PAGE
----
A team of researchers from the CNRS and Université Nice Sophia Antipolis has just shown that a small molecule called methiothepin can inhibit the chemotherapy resistance of certain tumors. These results will be on the cover of the July 1, 2018 issue of International Journal of Cancer.
Cancerous tumors are also capable of "detoxing," subsequently limiting the efficiency of chemotherapy. To better understand this phenomenon, a team from Institut de pharmacologie moléculaire et cellulaire (CNRS/Université Nice Sophia Antipolis) studied the Patched membrane protein, and showed that this protein is capable of expelling some of the primary active ingredients of chemotherapy from cancerous cells. The rejection of these toxic substances enables the tumor to eventually survive the treatment.
The Patched protein normally participates in embryonic development, but it is diverted as a tool for "detoxification" in numerous cancers: melanoma, adrenocortical carcinoma, colorectal cancer, breast cancer… After demonstrating that Patched actively contributes to resistance to doxorubicin, one of the medicines used in chemotherapy, researchers studied its inhibition through a small molecule called methiothepin.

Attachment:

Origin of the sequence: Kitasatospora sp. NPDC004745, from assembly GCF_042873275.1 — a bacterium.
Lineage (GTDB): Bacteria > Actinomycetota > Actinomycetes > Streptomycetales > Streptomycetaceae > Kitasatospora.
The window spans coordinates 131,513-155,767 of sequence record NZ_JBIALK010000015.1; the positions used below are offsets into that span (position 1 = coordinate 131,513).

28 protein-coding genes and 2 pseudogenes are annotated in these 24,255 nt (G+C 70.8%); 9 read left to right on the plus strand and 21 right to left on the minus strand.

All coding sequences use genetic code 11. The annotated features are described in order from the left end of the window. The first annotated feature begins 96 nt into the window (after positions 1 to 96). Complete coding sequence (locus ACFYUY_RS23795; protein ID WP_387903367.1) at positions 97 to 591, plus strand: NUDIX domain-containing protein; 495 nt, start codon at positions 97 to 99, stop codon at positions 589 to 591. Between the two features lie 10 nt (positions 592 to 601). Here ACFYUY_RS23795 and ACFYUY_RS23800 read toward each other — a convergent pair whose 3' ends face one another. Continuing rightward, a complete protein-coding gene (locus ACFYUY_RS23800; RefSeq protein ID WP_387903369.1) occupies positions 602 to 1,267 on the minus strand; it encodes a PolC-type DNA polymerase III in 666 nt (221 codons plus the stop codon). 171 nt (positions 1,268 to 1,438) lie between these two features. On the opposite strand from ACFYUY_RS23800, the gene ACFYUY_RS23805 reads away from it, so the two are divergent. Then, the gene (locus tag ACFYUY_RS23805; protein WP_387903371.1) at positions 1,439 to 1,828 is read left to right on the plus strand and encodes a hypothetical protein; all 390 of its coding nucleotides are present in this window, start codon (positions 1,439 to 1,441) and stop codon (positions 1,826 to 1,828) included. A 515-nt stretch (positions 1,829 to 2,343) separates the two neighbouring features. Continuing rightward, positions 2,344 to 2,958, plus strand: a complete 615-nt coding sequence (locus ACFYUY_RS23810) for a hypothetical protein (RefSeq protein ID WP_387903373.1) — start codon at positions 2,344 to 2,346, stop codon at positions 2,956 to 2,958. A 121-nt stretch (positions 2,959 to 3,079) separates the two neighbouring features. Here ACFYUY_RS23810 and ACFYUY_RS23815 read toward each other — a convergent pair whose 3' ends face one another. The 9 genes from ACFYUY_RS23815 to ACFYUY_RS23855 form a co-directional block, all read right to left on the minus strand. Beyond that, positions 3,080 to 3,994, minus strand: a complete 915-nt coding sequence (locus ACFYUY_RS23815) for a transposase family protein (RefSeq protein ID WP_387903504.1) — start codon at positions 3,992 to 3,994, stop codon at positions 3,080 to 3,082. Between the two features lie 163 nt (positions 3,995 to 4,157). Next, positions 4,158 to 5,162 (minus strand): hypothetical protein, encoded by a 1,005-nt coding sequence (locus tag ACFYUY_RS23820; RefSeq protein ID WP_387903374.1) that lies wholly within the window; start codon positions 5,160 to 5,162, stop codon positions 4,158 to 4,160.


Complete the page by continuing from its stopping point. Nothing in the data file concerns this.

Remarkably, a combination of doxorubicin and methiothepin eliminates tumors more efficiently than doxorubicin alone, both in vitro on cancerous human cells, and in vivo on these same cells grafted in mice. Researchers observed that methiothepin fostered the accumulation of the treatment in cancerous cells, as well as its efficiency. Finally, their research shows that the combination of two molecules does not increase the quantity of doxorubicin in the hearts of the mice studied, which is an important point, as this compound is known for its cardiotoxicity.
Methiothepin belongs to a family of serotonin receptor inhibitors, some of whose members are already used to treat schizophrenia. As a result, the research team wants to pursue this research alongside chemists, in order to optimize methiothepin and do away with its effect on the serotonin receptor, in an effort to increase its specificity for Patched.